The number of newborns in South Korea fell 6.1 percent in April from a year earlier, government data showed Wednesday, a sign of the continuing low birthrate that has plagued Asia's fourth-largest economy for more than a decade.
The data compiled by Statistics Korea showed that 26,100 babies were born in April, compared with 27,800 babies tallied in the same month of 2018.
It marks the lowest number of newborns reported for any April since 1981, when the statistics agency started compiling data on newborns on a monthly basis.
In 2018, South Korea's total fertility rate -- the average number of children a woman bears in her lifetime -- hit a record low of 0.98, much lower than the replacement level of 2.1 that would keep South Korea's population stable at 51 million.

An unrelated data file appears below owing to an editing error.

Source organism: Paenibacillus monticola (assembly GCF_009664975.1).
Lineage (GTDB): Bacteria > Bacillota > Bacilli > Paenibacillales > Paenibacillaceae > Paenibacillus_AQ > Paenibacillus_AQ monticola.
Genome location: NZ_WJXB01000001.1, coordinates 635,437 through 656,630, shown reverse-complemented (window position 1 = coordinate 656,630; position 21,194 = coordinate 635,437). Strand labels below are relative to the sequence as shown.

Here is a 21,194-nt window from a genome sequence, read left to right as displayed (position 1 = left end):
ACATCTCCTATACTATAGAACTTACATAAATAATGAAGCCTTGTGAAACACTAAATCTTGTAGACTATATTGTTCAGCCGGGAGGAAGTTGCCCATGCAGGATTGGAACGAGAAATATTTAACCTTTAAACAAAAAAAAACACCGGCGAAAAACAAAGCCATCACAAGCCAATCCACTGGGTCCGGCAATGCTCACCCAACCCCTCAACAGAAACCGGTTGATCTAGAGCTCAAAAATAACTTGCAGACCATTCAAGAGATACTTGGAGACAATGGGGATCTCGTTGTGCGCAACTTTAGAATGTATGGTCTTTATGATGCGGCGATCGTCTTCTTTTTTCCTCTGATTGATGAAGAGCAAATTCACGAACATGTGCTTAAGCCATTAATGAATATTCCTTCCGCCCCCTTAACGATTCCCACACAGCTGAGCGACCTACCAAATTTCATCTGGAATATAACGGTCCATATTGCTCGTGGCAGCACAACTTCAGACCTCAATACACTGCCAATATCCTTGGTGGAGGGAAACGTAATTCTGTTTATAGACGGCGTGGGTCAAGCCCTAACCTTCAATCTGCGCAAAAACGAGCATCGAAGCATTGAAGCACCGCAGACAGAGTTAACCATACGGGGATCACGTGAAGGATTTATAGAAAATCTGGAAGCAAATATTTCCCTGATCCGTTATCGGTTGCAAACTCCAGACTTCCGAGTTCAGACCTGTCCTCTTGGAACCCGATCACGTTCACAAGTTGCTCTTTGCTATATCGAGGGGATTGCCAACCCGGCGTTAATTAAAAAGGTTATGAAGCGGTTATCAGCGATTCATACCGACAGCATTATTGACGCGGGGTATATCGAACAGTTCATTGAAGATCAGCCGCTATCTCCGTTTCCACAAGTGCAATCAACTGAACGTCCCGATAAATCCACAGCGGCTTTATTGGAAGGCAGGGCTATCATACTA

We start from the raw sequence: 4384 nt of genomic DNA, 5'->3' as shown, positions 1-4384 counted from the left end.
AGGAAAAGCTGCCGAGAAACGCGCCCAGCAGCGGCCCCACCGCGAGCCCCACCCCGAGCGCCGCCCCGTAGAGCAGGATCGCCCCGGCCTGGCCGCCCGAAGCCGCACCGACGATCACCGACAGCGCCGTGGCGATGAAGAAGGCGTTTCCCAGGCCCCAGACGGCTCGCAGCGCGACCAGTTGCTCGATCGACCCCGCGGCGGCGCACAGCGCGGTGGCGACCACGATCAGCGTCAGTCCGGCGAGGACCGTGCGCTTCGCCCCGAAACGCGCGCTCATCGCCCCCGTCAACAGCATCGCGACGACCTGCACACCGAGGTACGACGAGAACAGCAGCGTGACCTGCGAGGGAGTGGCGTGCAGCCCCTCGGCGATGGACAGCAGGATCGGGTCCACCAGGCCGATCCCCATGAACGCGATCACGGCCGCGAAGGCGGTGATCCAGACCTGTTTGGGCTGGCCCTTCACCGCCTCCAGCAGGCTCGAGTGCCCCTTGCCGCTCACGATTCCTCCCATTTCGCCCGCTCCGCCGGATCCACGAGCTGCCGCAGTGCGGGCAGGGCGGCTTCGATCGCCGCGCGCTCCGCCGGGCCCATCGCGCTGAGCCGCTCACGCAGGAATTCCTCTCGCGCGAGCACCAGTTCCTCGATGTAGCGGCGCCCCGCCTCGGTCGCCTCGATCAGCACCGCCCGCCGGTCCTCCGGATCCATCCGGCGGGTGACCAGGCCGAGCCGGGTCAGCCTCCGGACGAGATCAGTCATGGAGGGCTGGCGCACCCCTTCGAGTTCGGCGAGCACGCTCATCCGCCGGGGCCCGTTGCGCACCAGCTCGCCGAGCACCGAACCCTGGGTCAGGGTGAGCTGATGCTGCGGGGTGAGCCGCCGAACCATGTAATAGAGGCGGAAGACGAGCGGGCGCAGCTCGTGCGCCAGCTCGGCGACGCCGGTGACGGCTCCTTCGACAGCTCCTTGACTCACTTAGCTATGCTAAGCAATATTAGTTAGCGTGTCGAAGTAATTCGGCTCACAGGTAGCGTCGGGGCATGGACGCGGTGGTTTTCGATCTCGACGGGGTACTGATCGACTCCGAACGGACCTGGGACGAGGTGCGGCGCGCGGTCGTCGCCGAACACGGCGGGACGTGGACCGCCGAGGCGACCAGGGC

The decline in childbirths comes as some young South Koreans are opting to distance themselves from life's three major milestones -- dating, marriage and having children -- because they cannot find decent jobs amid a prolonged economic slowdown.
Other factors are the high cost of private education for kids and skyrocketing home prices, as well as the difficulties women face in finding jobs after spending extended time away from work to raise children.
The number of people tying the knot came to 20,000 in April, the lowest for any April since 1981. (Yonhap)